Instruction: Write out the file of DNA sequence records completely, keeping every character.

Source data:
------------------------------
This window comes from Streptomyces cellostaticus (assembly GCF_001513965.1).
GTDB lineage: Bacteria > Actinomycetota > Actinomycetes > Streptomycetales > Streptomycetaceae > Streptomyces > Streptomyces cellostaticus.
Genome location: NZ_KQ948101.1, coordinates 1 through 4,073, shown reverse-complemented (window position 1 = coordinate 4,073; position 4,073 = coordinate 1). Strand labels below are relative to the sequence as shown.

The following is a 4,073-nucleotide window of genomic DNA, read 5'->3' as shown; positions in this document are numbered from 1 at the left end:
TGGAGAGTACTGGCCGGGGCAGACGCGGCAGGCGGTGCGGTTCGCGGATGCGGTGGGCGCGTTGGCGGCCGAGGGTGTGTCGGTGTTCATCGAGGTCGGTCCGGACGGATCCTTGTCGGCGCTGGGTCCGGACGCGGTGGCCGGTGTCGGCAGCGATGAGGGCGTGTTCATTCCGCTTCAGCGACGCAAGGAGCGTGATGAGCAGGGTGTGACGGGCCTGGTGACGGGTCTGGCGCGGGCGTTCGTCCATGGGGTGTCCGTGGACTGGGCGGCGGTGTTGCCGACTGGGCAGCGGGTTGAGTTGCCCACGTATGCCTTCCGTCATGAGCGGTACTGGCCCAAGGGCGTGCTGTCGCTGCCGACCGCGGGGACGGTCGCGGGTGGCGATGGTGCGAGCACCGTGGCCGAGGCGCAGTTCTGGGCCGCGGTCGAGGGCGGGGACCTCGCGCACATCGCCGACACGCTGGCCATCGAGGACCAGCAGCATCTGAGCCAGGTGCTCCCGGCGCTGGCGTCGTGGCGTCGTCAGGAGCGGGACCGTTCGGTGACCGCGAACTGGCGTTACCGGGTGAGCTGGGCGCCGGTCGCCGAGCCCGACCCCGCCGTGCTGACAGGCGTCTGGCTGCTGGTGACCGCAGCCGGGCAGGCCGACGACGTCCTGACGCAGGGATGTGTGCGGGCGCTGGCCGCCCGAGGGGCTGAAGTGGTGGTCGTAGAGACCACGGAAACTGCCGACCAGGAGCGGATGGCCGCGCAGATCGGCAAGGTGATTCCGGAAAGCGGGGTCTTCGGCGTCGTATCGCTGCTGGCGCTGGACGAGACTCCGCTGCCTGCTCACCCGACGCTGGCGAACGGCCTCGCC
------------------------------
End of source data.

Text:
This window comes from Streptomyces cellostaticus (assembly GCF_001513965.1).
GTDB lineage: Bacteria > Actinomycetota > Actinomycetes > Streptomycetales > Streptomycetaceae > Streptomyces > Streptomyces cellostaticus.
Genome location: NZ_KQ948101.1, coordinates 1 through 4,073, shown reverse-complemented (window position 1 = coordinate 4,073; position 4,073 = coordinate 1). Strand labels below are relative to the sequence as shown.

The following is a 4,073-nucleotide window of genomic DNA, read 5'->3' as shown; positions in this document are numbered from 1 at the left end:
TGGAGAGTACTGGCCGGGGCAGACGCGGCAGGCGGTGCGGTTCGCGGATGCGGTGGGCGCGTTGGCGGCCGAGGGTGTGTCGGTGTTCATCGAGGTCGGTCCGGACGGATCCTTGTCGGCGCTGGGTCCGGACGCGGTGGCCGGTGTCGGCAGCGATGAGGGCGTGTTCATTCCGCTTCAGCGACGCAAGGAGCGTGATGAGCAGGGTGTGACGGGCCTGGTGACGGGTCTGGCGCGGGCGTTCGTCCATGGGGTGTCCGTGGACTGGGCGGCGGTGTTGCCGACTGGGCAGCGGGTTGAGTTGCCCACGTATGCCTTCCGTCATGAGCGGTACTGGCCCAAGGGCGTGCTGTCGCTGCCGACCGCGGGGACGGTCGCGGGTGGCGATGGTGCGAGCACCGTGGCCGAGGCGCAGTTCTGGGCCGCGGTCGAGGGCGGGGACCTCGCGCACATCGCCGACACGCTGGCCATCGAGGACCAGCAGCATCTGAGCCAGGTGCTCCCGGCGCTGGCGTCGTGGCGTCGTCAGGAGCGGGACCGTTCGGTGACCGCGAACTGGCGTTACCGGGTGAGCTGGGCGCCGGTCGCCGAGCCCGACCCCGCCGTGCTGACAGGCGTCTGGCTGCTGGTGACCGCAGCCGGGCAGGCCGACGACGTCCTGACGCAGGGATGTGTGCGGGCGCTGGCCGCCCGAGGGGCTGAAGTGGTGGTCGTAGAGACCACGGAAACTGCCGACCAGGAGCGGATGGCCGCGCAGATCGGCAAGGTGATTCCGGAAAGCGGGGTCTTCGGCGTCGTATCGCTGCTGGCGCTGGACGAGACTCCGCTGCCTGCTCACCCGACGCTGGCGAACGGCCTCGCC